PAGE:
The Natural Age of Weaning


When I first became pregnant, I assumed I would breastfeed for at least 12 months. Most people I knew had breastfeed about that long (or less), I had been breastfeed for 14 months alongside my twin. I grew up with stories of how we would ‘drive by feed’, as my mum would be feeding one of us, and the other would come along for the other side. So feeding a walking toddler was an image that seemed normal. But I thought you HAD to wean at some point.

So as my journey into breastfeeding approached 12 months, and the intensity of “when are you going to stop that?” came coupled with “there is no value beyond one, your milk turns to water”. But it became very apparent ending breastfeeding was not something me, or my baby, wanted to do. To end breastfeeding would have been a very stressful thing to do. So it was at this point I sought more information.

I found the Australian Breastfeeding Association article on feeding beyond one very reassuring. One key piece of information as that it is actually recommended by WHO that breastfeeding continues to two years old. Brilliant! I just bought myself another year.

So I thought.

At about the 18 mth mark, the next challenge was breastfeeding whilst pregnant, again, ABA provided the reassuring evidence that said it is okay to carry on and that you can tandem feed an older child alongside a newborn. So we did.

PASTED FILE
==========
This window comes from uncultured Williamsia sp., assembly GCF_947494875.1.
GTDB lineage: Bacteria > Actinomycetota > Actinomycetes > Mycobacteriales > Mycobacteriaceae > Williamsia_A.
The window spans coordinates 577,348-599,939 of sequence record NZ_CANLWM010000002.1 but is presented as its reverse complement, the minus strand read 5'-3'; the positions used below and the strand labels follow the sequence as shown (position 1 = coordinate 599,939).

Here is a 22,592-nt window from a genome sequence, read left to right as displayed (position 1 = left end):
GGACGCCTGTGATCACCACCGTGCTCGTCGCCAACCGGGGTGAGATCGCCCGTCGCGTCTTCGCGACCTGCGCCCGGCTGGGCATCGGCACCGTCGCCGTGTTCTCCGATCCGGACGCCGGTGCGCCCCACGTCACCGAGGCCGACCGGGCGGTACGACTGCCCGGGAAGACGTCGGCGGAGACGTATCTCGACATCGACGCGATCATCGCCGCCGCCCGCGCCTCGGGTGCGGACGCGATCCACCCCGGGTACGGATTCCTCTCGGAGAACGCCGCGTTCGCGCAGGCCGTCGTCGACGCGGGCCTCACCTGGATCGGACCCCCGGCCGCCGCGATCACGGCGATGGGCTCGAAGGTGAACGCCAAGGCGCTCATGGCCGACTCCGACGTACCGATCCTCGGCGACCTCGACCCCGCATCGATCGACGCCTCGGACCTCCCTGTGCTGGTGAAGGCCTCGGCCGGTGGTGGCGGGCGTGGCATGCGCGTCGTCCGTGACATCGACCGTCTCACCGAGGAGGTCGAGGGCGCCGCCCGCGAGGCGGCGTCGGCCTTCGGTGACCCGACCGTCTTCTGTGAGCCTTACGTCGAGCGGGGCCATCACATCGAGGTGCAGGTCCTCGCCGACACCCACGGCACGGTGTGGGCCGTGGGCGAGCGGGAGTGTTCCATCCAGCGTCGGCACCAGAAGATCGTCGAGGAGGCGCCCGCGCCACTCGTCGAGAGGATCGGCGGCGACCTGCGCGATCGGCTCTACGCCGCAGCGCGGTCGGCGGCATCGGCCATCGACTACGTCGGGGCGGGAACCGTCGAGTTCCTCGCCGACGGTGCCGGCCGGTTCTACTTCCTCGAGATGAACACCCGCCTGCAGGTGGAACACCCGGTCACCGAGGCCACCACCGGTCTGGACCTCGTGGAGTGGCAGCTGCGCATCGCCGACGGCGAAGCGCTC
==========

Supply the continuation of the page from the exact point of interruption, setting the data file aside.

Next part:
My first born had her last breastfeed soon after her 4th birthday. It was the right time for both of us.

Another key piece of information that I ‘discovered ‘ in my quest, was the natural age of weaning by Kathy Detwyller. She states that the natural age of weaning is between 2 and 7, and for some children, beyond 7.

Breastfeeding beyond 7!

Surely this is the stuff of myth?

To get to the bottom of this, I asked my friend Amy for answers. An experienced Mother, she has been breastfeeding for 17 years. Read the full interview here, where you will find insights into how someone comes to feeding beyond preschool, and into the primary years.

It turns out it is absolutely not a myth, and a very normal and beautiful experience for those involved. Breastfeeding is a one day at a time journey. We do not know at the outset how long we will breastfeed for. Usually mothers have a short term goal, that just gets extended as they go, until it feels right or necessary to cease. It is this tendency that means some women find themselves breastfeeding a child.

For many mothers, breastfeeding is a great tool. It aids sleep, eases discomfort and soothes through pain or illness. The breastfeeding child does not come to the breast with the frequency or intensity of a baby. Many mothers who have experienced child-led weaning can not pinpoint the last breastfeed, because you don’t know it is the last one at the time.

There are only two people who get a say in breastfeeding: The mother and her offspring.

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